Twelve winners of the Nobel Peace Prize have urged fellow laureate, US President Barack Obama, to release a Senate report on the Central Intelligence Agency’s post-9/11 Rendition, Detention, and Interrogation Program, also known as the torture report.
The laureates revealed late Sunday an open letter that called for “full disclosure to the American people of the extent and use of torture and rendition by American soldiers, operatives, and contractors, as well as the authorization of torture and rendition by American officials.”
The letter, posted on TheCommunity.com, also asked for a concrete plan to close secret international“black site” prisons – used by the US to hide, hold, and interrogate post-9/11 detainees – as well as the US military prison at Guantanamo Bay, where many War on Terror captives languish with few or inconsistent legal maneuvers, if any at all, at their disposal.
The letter was signed by past Nobel winners José Ramos-Horta, Archbishop Desmond Tutu, F.W. De Klerk, Leymah Gbowee, Muhammad Yunus, John Hume, Bishop Carlos X. Belo, Betty Williams, Adolfo Perez Esquivel, Jody Williams, Oscar Arias Sanchez, and Mohammad ElBaradei.
Archbishop Desmond Tutu (Adam Bettcher/Getty Images for Starkey Hearing Foundation/AFP)
“In recent decades, by accepting the flagrant use of torture and other violations of international law in the name of combating terrorism, American leaders have eroded the very freedoms and rights that generations of their young gave their lives to defend,” the laureates wrote.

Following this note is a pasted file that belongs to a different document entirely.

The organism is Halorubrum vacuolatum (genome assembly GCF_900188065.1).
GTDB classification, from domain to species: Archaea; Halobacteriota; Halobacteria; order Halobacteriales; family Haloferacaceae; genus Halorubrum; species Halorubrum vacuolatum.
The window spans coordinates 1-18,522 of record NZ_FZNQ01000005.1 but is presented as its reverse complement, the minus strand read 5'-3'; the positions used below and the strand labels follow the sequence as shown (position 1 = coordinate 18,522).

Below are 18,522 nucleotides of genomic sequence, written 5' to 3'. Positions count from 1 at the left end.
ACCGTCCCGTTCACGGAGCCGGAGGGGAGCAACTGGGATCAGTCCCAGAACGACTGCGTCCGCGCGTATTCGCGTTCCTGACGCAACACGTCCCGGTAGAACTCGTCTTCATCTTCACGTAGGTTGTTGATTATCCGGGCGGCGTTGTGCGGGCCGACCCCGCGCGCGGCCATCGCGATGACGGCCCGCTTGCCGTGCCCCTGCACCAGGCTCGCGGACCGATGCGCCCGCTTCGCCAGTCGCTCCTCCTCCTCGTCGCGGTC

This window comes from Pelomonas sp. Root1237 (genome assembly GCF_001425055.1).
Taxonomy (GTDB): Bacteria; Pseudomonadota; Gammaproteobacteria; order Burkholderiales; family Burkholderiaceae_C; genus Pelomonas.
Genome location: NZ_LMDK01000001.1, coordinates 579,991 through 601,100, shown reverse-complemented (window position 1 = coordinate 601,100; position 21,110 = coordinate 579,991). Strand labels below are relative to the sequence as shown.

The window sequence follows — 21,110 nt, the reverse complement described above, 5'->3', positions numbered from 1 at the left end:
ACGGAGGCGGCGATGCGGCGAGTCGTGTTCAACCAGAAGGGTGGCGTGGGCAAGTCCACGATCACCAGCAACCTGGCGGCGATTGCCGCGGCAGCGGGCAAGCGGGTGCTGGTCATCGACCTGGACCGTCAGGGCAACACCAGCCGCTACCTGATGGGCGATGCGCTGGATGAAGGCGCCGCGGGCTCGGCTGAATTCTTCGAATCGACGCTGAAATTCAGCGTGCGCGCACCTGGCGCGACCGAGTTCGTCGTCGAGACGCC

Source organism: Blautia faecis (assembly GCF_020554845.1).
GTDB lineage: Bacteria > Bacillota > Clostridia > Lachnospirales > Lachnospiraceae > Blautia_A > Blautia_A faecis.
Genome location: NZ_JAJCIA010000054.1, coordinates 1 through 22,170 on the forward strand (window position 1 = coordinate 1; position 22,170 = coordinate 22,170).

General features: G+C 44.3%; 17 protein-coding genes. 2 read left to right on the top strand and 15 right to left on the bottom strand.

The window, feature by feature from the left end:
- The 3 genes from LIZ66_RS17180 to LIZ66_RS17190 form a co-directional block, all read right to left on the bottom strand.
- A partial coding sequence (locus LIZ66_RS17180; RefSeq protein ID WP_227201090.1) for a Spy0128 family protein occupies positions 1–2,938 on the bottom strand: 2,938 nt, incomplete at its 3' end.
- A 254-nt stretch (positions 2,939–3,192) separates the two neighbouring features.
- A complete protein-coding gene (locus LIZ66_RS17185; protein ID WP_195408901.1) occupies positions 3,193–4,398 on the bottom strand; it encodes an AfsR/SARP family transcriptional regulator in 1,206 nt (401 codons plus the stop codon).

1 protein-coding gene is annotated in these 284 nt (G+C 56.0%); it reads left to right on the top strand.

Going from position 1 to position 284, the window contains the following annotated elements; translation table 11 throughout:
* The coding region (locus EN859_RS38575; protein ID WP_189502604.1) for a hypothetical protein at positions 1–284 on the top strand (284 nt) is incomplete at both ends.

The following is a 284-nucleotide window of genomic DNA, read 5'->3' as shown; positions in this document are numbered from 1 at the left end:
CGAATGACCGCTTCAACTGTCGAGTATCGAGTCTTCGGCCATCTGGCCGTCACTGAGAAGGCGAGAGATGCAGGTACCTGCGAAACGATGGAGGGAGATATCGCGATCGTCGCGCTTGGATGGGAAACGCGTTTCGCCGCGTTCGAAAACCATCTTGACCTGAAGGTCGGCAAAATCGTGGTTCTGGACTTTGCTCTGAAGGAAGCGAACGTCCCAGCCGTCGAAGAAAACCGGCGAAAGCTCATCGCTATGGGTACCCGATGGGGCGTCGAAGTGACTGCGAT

“They have again set an example that will be followed by others; only now, it is one that will be used to justify the use of torture by regimes around the world, including against American soldiers in foreign lands. In losing their way, they have made us all vulnerable.”
The letter called on Obama, winner of the 2009 Nobel Peace Prize after less than a year in the White House, to follow principles of international law outlined in the UN Convention Against Torture and the Geneva Conventions.
The US Senate Intelligence Committee’s $40 million investigation into the CIA’s Rendition, Detention, and Interrogation Program – which was active from September 11, 2001 to 2006 – has found that the spy agency purposely deceived the US Justice Department to attain legal justification for the use of torture techniques, among other findings. The investigation and subsequent crafting of the report ran from March 2009 to December 2012.
The head of the United Nations’ atomic energy watchdog (IAEA) Mohamed ElBaradei (AFP Photo)
Of that 6,000-page investigative report, the public will only see a 500-page, partially-redacted executive summary that is in the process of declassification.
According to sources familiar with the unreleased report, the CIA, and not top officials of the George W. Bush administration, are blamed for interrogation tactics that amount to torture based on international legal standards.
The report outlines 20 main conclusions about the CIA’s post-9/11 torture program which, according to the investigation, intentionally evaded White House, congressional, and intra-agency oversight.